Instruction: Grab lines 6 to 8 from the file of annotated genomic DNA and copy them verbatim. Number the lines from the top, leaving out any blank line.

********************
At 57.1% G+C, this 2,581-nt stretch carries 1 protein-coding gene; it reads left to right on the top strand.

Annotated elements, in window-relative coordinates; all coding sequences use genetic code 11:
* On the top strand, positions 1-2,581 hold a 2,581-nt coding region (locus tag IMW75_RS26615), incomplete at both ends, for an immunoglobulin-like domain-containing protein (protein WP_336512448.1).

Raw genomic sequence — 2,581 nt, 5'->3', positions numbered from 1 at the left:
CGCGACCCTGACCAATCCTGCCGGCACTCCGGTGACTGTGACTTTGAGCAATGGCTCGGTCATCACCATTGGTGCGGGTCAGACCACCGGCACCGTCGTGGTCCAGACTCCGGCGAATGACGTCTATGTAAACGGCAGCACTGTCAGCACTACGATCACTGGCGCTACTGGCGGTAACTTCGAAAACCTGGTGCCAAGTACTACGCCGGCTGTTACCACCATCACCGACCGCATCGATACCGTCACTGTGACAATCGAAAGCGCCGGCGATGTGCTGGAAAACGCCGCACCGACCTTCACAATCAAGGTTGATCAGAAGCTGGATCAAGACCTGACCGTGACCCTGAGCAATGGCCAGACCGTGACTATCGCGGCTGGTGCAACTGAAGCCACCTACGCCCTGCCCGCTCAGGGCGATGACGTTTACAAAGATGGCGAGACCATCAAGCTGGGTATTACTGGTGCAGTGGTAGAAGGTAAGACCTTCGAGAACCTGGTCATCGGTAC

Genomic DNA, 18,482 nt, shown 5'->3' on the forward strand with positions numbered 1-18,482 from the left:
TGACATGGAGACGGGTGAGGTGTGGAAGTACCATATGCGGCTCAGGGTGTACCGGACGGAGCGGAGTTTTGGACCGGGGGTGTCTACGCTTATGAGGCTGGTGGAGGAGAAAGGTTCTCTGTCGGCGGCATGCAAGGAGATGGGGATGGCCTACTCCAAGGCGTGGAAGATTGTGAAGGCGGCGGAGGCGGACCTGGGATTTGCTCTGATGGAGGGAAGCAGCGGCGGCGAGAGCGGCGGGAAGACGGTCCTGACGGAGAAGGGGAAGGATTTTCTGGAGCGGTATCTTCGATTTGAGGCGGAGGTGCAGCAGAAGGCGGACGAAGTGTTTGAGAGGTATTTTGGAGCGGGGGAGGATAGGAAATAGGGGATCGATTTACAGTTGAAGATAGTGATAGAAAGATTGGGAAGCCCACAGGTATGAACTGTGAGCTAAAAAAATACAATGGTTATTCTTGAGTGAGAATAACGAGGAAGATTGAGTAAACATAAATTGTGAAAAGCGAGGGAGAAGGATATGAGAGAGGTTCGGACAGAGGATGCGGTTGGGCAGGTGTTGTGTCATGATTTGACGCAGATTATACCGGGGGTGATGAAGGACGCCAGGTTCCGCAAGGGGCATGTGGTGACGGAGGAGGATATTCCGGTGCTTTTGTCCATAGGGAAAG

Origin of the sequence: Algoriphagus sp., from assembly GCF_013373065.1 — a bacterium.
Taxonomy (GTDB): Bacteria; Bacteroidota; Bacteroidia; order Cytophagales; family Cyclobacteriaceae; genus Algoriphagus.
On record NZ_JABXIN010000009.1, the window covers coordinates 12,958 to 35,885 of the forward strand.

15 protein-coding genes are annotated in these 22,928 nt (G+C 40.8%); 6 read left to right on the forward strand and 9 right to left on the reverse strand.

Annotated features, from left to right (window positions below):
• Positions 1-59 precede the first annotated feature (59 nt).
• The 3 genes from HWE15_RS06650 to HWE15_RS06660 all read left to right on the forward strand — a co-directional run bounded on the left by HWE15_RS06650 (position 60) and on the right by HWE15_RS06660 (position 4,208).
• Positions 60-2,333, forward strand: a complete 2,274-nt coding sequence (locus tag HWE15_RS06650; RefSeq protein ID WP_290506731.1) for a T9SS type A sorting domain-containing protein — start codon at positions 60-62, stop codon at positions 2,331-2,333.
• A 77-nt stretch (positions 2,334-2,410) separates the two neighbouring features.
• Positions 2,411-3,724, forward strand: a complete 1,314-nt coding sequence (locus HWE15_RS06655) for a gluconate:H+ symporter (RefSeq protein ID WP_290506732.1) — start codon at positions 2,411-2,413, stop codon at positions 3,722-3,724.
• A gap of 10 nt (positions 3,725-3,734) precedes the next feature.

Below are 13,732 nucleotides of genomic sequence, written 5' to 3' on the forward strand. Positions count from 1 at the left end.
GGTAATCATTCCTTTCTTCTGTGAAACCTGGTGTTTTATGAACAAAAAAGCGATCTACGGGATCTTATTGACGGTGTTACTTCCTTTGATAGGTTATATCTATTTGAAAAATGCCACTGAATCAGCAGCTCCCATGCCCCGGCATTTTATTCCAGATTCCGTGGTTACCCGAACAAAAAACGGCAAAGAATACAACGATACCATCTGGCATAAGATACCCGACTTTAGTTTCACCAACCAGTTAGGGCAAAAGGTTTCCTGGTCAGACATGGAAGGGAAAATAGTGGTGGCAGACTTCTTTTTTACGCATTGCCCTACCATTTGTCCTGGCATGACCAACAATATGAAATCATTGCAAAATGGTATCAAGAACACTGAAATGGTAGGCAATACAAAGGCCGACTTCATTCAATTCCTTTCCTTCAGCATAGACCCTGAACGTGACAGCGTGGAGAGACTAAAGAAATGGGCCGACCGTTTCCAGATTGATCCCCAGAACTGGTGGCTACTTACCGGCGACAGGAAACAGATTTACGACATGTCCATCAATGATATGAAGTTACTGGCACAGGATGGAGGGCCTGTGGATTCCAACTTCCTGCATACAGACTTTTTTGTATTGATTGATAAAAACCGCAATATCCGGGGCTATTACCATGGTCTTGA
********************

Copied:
Genomic DNA, 18,482 nt, shown 5'->3' on the forward strand with positions numbered 1-18,482 from the left:
TGACATGGAGACGGGTGAGGTGTGGAAGTACCATATGCGGCTCAGGGTGTACCGGACGGAGCGGAGTTTTGGACCGGGGGTGTCTACGCTTATGAGGCTGGTGGAGGAGAAAGGTTCTCTGTCGGCGGCATGCAAGGAGATGGGGATGGCCTACTCCAAGGCGTGGAAGATTGTGAAGGCGGCGGAGGCGGACCTGGGATTTGCTCTGATGGAGGGAAGCAGCGGCGGCGAGAGCGGCGGGAAGACGGTCCTGACGGAGAAGGGGAAGGATTTTCTGGAGCGGTATCTTCGATTTGAGGCGGAGGTGCAGCAGAAGGCGGACGAAGTGTTTGAGAGGTATTTTGGAGCGGGGGAGGATAGGAAATAGGGGATCGATTTACAGTTGAAGATAGTGATAGAAAGATTGGGAAGCCCACAGGTATGAACTGTGAGCTAAAAAAATACAATGGTTATTCTTGAGTGAGAATAACGAGGAAGATTGAGTAAACATAAATTGTGAAAAGCGAGGGAGAAGGATATGAGAGAGGTTCGGACAGAGGATGCGGTTGGGCAGGTGTTGTGTCATGATTTGACGCAGATTATACCGGGGGTGATGAAGGACGCCAGGTTCCGCAAGGGGCATGTGGTGACGGAGGAGGATATTCCGGTGCTTTTGTCCATAGGGAAAG

Origin of the sequence: Algoriphagus sp., from assembly GCF_013373065.1 — a bacterium.